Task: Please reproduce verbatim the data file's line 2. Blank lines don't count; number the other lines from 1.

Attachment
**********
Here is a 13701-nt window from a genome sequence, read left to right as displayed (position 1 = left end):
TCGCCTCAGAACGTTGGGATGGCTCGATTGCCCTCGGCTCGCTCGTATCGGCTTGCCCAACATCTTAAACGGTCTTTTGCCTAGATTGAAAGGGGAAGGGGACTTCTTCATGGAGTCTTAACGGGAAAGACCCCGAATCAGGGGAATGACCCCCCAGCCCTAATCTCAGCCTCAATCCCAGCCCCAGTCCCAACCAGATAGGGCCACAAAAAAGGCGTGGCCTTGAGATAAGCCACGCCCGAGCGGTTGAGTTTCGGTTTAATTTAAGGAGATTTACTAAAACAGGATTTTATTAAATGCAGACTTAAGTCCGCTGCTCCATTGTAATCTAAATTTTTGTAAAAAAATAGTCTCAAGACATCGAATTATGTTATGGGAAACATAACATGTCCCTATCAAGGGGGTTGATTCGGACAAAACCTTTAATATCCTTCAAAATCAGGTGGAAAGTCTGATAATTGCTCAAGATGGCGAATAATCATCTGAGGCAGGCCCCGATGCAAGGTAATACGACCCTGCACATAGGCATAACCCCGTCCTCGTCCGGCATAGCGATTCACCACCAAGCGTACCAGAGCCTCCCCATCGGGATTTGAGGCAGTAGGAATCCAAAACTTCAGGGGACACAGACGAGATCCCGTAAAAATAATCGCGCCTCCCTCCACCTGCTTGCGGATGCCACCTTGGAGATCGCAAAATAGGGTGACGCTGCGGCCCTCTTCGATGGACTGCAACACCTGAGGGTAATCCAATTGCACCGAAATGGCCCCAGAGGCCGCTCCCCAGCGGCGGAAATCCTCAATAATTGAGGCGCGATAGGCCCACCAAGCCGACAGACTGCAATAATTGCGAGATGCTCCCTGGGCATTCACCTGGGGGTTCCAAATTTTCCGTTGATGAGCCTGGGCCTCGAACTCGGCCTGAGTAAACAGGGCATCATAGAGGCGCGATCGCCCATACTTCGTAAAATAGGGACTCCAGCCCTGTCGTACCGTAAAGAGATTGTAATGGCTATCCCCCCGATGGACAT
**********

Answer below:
TCGCCTCAGAACGTTGGGATGGCTCGATTGCCCTCGGCTCGCTCGTATCGGCTTGCCCAACATCTTAAACGGTCTTTTGCCTAGATTGAAAGGGGAAGGGGACTTCTTCATGGAGTCTTAACGGGAAAGACCCCGAATCAGGGGAATGACCCCCCAGCCCTAATCTCAGCCTCAATCCCAGCCCCAGTCCCAACCAGATAGGGCCACAAAAAAGGCGTGGCCTTGAGATAAGCCACGCCCGAGCGGTTGAGTTTCGGTTTAATTTAAGGAGATTTACTAAAACAGGATTTTATTAAATGCAGACTTAAGTCCGCTGCTCCATTGTAATCTAAATTTTTGTAAAAAAATAGTCTCAAGACATCGAATTATGTTATGGGAAACATAACATGTCCCTATCAAGGGGGTTGATTCGGACAAAACCTTTAATATCCTTCAAAATCAGGTGGAAAGTCTGATAATTGCTCAAGATGGCGAATAATCATCTGAGGCAGGCCCCGATGCAAGGTAATACGACCCTGCACATAGGCATAACCCCGTCCTCGTCCGGCATAGCGATTCACCACCAAGCGTACCAGAGCCTCCCCATCGGGATTTGAGGCAGTAGGAATCCAAAACTTCAGGGGACACAGACGAGATCCCGTAAAAATAATCGCGCCTCCCTCCACCTGCTTGCGGATGCCACCTTGGAGATCGCAAAATAGGGTGACGCTGCGGCCCTCTTCGATGGACTGCAACACCTGAGGGTAATCCAATTGCACCGAAATGGCCCCAGAGGCCGCTCCCCAGCGGCGGAAATCCTCAATAATTGAGGCGCGATAGGCCCACCAAGCCGACAGACTGCAATAATTGCGAGATGCTCCCTGGGCATTCACCTGGGGGTTCCAAATTTTCCGTTGATGAGCCTGGGCCTCGAACTCGGCCTGAGTAAACAGGGCATCATAGAGGCGCGATCGCCCATACTTCGTAAAATAGGGACTCCAGCCCTGTCGTACCGTAAAGAGATTGTAATGGCTATCCCCCCGATGGACAT